Brighter Flexible Lighting Devices

An flexible device with transparent electrode fabricated on PET substrate undergoing increasing bending (Source: U Exeter)

An flexible device with transparent electrode fabricated on PET substrate undergoing increasing bending (Source: U Exeter)

Researchers from the University of Exeter have pioneered an innovative new technique to make flexible screens more effective and efficient. A team of Engineers and Physicists from Exeter have discovered that Graph­Exeter, a material adapted from graphene, can substan­tially improve the effective­ness of large, flat, flexible lighting.

By using GraphExeter, the most transparent, lightweight and flexible material for conducting electricity, instead of pure grapheme, the team have increased the brightness of flexible lights by up to almost 50 %. The research has also shown that using Graph­Exeter makes the lights 30 % more efficient than existing examples of flexible lighting, which are based on state-of-the-art commercial polymers.

In 2012 the teams of Monica Craciun and Saverio Russo, from the University of Exeter’s Centre for Graphene Science, discovered that sandwiched molecules of ferric chloride between two graphene layers make a whole new system that is more than a thousand times a better conductor of electri­city than graphene and by far the best known trans­parent material able to conduct electricity. The same team have now discovered that Graph­Exeter is also more stable than many transparent conductors commonly used by, for example, the display industry.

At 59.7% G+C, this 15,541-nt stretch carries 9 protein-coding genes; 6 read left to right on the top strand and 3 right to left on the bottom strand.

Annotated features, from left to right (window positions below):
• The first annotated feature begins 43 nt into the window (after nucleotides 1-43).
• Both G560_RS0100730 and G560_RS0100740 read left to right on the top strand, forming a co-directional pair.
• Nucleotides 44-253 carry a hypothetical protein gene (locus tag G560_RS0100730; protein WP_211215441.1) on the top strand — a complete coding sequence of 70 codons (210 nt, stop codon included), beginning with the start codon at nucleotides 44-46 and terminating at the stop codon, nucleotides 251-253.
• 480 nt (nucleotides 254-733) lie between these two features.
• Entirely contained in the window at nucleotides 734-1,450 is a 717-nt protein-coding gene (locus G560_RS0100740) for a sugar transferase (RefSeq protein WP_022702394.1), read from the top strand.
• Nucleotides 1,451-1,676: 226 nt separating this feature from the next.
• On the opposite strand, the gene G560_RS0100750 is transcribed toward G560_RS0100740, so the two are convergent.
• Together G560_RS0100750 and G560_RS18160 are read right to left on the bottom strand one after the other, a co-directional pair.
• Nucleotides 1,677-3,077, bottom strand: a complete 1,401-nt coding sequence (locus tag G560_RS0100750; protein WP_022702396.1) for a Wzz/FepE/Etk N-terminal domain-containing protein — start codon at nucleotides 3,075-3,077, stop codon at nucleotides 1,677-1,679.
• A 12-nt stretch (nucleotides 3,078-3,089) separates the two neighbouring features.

The research team believe the new approach could help signi­ficantly improve the viability of the next generation of flexible screens, which could be used for display screens, smart­phones, wearable elec­tronic devices, such as clothing containing computers or MP3 players. One of the lead researchers, University of Exeter physicist Saverio Russo, said: “This exciting development shows there is a bright future for the use of Graph­Exeter in transf­orming flexible lighting on a mass scale, and could help revolu­tionize the elec­tronics industry. Not only are lights that utilize Graph­Exeter much brighter, they are also far more resilient to repeated flexing, which makes bendy screens much more feasible for day to day goods such as mobile phones.”

Currently, flexible screens are still in their infancy and although they are useable, the size of the screens are limited by the materials used for mass production, which can cause a visible gradient of brightness as the size of screen increases. By substi­tuting graphene for Graph­Exeter, the team of researchers were able to create a lit screen that showed a far greater and more consistent light than has previously been possible. Further­more, the screens were more resi­lient to continued flexing, meaning that they have a longer shelf-life before needing to be replaced.

Monica Craciun added: “The next step will be to embed these ultra-flexible Graph­Exeter lights on textile fibres and pioneer ground-breaking appli­cations in health care light therapy.” (Source: U Exeter)

Reference: E. T. Alonso et al.: Homogeneously Bright, Flexible, and Foldable Lighting Devices with Functionalized Graphene Electrodes, ACS Appl. Mater. Interfaces, online 14 June 2016, DOI: 10.1021/acsami.6b04042

Link: Centre for Graphene Science, College of Engineering, Mathematics and Physical Sciences, University of Exeter, United Kingdom

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